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The story of a farm and its family

We are lucky enough to live on a farm that is over 700 years old and has been spared destruction through mudflow, flood or fire. The entire spectrum of construction development in the Schnalstal Valley over the past 700 years is represented here. Despite the numerous renovations, additions and expansions carried out over the last seven centuries, each construction phase can still be clearly seen. Our farm has not only been used for farming purposes, but also as a court, a prison and an inn.

A history of the Oberniederhof

Our history
The first documented mention of the “Old House” of the Oberniederhof. At that time it was owned by the Tyrolean prince Heinrich of Bohemia. The first builder and farmer whose name is known was Mecza de Niderhouen (1317)
The Tyrolean Prince Heinrich of Bohemia donates the “Niederhof”, together with six other farms, to the Allerengelsberg monastery in Karthaus. Annual tithes to the monastery: 50 pf.P, 4 shoulders, 1 lamb, 1 fawn, 3 sheep, 4 chickens, 7 Mark Perner Despite resistance from the monastery council, in 1334 the Niederhof is divided in two. The reason was probably an argument over a farm track. Official confirmation by the Allerengelsberg monastery of the division of the farm in 1441.

The Tappeiners

Our ancestral farm is a family business, with each individual contributing to making the farm what it is today, so it can continue and develop in the future.

Johann (Johnny) is head of operations, lord of the cheese dairy and always full of new ideas. His wife Petra, a high-spirited Berliner with an encyclopaedic knowledge of herbs, helps run the show and looks after the guests, keeping them happy with a wealth of interesting anecdotes.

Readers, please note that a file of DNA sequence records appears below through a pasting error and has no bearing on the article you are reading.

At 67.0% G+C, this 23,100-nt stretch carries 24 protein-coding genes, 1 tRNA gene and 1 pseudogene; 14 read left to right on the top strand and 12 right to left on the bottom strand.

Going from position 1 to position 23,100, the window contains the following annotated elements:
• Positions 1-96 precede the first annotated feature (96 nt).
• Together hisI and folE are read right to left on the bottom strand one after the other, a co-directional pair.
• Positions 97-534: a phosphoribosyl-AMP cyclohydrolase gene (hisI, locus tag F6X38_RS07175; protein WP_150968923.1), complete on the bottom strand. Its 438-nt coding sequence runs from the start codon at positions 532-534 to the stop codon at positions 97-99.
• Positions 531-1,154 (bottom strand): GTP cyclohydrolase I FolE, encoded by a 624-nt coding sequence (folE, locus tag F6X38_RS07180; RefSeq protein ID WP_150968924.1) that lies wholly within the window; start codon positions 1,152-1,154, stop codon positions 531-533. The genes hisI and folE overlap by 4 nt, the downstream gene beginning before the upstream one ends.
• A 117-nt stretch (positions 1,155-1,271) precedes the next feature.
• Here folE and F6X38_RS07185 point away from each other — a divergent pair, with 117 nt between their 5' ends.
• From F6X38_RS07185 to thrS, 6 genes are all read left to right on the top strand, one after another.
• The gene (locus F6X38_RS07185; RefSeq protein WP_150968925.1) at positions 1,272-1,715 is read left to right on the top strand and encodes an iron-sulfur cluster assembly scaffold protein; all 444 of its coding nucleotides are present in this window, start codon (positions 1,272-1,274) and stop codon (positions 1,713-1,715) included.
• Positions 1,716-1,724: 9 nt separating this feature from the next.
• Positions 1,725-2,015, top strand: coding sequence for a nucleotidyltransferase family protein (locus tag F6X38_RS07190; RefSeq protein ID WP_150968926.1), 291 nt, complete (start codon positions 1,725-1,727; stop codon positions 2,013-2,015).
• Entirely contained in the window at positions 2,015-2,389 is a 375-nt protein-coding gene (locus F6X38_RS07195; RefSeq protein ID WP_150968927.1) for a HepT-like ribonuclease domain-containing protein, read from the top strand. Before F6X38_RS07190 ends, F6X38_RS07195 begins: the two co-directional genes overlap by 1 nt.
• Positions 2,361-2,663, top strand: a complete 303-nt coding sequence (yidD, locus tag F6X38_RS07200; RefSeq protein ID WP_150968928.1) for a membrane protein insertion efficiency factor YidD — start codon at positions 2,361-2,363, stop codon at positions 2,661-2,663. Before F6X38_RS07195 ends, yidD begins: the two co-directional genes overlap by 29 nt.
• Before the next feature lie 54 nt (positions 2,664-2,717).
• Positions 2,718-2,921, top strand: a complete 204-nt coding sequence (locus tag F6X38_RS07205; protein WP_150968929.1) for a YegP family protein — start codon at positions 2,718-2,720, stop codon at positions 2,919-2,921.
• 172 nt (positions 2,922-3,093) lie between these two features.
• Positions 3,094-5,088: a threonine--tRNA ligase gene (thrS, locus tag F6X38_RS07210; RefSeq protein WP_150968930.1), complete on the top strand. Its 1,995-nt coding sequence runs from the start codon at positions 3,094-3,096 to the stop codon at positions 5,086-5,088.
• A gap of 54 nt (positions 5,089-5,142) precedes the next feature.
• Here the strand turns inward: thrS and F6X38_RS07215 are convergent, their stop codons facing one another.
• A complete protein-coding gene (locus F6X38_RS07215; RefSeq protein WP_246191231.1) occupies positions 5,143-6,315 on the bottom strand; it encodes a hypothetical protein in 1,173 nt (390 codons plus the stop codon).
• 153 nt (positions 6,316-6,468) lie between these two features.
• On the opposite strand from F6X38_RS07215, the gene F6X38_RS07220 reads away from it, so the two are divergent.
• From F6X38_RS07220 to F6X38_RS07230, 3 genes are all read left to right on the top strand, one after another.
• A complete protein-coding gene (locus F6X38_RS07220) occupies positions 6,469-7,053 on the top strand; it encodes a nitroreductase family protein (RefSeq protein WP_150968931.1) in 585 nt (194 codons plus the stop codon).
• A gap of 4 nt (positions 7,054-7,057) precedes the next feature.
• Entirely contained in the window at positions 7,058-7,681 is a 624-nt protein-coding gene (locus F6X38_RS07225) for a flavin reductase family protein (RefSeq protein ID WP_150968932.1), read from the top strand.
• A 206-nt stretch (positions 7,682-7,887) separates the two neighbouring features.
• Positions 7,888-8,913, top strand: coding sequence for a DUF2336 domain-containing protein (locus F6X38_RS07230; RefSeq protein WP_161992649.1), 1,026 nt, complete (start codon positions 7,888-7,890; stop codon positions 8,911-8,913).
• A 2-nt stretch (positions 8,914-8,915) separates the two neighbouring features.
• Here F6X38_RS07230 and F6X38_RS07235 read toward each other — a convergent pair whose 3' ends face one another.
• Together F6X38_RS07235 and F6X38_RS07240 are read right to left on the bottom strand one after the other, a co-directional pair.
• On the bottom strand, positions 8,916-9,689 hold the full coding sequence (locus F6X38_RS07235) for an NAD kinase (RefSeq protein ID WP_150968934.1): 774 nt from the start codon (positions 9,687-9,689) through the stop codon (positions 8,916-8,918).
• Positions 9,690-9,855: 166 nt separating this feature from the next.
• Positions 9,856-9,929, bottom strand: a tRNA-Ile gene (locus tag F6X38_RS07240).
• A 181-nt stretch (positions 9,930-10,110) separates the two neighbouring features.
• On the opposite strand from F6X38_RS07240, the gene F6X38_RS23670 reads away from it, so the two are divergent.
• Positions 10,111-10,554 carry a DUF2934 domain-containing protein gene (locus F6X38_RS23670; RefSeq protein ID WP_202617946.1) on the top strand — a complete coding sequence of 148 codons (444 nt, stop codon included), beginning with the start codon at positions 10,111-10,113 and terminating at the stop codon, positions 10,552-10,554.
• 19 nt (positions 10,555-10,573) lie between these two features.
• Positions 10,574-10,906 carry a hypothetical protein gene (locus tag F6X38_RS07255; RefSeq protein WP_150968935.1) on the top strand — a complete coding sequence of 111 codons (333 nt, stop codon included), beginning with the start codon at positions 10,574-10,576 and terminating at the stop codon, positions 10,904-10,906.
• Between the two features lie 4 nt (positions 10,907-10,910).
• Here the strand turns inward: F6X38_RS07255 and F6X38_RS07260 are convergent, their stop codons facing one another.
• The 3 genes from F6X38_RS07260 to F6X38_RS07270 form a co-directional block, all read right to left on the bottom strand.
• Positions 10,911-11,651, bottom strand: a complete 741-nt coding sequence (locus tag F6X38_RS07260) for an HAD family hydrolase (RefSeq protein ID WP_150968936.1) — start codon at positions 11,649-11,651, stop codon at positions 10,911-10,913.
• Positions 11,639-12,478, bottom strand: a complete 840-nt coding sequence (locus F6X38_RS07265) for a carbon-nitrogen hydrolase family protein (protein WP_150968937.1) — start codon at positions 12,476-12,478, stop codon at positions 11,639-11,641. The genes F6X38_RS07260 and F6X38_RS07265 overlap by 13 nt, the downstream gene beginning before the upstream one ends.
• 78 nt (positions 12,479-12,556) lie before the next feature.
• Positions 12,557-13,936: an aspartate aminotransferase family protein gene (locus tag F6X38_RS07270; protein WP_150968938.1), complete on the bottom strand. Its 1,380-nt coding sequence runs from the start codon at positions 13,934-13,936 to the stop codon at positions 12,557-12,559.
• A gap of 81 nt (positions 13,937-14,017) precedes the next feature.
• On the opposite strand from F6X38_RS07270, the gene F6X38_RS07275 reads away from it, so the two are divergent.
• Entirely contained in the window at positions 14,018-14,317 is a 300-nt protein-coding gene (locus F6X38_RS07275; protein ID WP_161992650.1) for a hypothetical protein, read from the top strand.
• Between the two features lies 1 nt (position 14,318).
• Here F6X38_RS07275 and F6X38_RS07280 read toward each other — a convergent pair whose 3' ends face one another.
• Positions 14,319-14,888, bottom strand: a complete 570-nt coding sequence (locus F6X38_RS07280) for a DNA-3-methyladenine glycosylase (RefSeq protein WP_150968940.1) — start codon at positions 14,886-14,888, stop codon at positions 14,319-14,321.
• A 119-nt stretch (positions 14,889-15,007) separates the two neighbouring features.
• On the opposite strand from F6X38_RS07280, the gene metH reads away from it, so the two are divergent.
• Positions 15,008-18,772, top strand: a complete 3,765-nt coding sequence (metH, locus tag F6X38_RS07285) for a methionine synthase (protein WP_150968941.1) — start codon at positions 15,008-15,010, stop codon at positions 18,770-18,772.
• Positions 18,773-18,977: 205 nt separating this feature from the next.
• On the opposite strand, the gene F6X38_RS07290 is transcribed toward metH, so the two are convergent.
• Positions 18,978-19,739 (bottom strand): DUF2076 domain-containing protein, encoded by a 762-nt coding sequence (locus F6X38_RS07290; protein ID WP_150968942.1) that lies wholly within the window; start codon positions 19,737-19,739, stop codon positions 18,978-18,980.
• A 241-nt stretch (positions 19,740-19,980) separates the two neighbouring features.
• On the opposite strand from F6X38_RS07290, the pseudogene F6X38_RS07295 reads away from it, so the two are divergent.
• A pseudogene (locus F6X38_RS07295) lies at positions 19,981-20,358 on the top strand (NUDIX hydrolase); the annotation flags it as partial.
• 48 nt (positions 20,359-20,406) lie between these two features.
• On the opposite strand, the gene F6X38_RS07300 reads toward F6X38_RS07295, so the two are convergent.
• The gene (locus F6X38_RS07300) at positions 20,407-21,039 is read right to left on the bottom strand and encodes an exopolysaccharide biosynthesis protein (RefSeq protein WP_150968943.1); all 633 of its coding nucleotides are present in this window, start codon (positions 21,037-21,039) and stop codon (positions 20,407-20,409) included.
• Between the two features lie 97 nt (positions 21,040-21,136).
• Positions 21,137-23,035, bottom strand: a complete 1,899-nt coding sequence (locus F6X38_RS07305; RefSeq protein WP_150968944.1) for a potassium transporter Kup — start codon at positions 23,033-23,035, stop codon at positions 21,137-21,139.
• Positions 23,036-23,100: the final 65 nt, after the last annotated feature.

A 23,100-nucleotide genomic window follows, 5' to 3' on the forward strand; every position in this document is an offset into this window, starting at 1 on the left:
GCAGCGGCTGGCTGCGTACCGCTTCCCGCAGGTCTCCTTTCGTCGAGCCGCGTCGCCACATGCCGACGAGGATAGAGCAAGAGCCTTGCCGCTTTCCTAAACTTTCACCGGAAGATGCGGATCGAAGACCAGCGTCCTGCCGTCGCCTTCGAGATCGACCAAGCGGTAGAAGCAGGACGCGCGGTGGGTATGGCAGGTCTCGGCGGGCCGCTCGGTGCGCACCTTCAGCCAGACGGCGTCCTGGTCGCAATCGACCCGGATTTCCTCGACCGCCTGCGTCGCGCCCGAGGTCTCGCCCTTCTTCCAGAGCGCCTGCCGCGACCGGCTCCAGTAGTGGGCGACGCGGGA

Fabian takes care of the farming and is following in Johnny’s footsteps. Lisa helps out with the guided tours and in the farm shop and is currently training as a childminder. Sarah takes care of the creative side, while Leoni, culinary professional and human whirlwind, keeps everyone on their toes. Baby Paul is always there too, as cute as he is charming.


Older breeds in modern times

Many people are aware that wild plants and animals are dying out, but only a few are aware that the same happens in agriculture as regards cultivated plants and livestock. Only a few high-yield varieties and breeds are still used to produce food for us humans today. In order to prevent such monotony and ensure that no breed that is adapted to its climate and location – thus representing a genetic heritage and a cultural asset – completely disappears from the Earth, we carry on the breeding and keeping of old breeds that are worth protecting or are endangered.

We are a recognised “ArcheHof [Ark Farm]” and a member of the GEH (Society for the Preservation of Protected Domesticated and Farm Animal Breeds). We have made it our task to integrate old breeds into our farming operations, while also offering fascinating tours that provide an insight into the history of these breeds and their current situation.


Tyrolean grey cattle

The “Tyrolean grey” is an old, very robust breed of cow that produces very good meat and milk, and can easily cope with our steeply sloping meadows. As the horns are part of the cow, we naturally leave the horns on.


Deutscher Sperber and Vorwerk chickens

Our endangered breeds – Deutscher Sperber and Vorwerk – lay eggs that have an excellent taste and are low in cholesterol, so you can treat yourself to another one. These breeds also know how exactly how “hatching” works, and with luck we will have chicks after 21 days.


The Swabian-Hall pig

Our farm is home to an endangered breed: the Swabian-Hall pig. It was one of the most popular domestic breeds until the middle of the 20th century but was almost entirely eradicated by the introduction of “lean pigs”.


Bernese mountain collie

Fortunately our Abby is not a member of an endangered breed; nor do we want to keep her away from you. Abby diligently guards the farm and has all the other animals (including us humans) firmly under control. She is both a watchdog and a cuddly pet and soon enchants one and all. She loves playing with the children of guests or simply lying in the shade outside the house, happy to enjoy her own version of a dog’s life.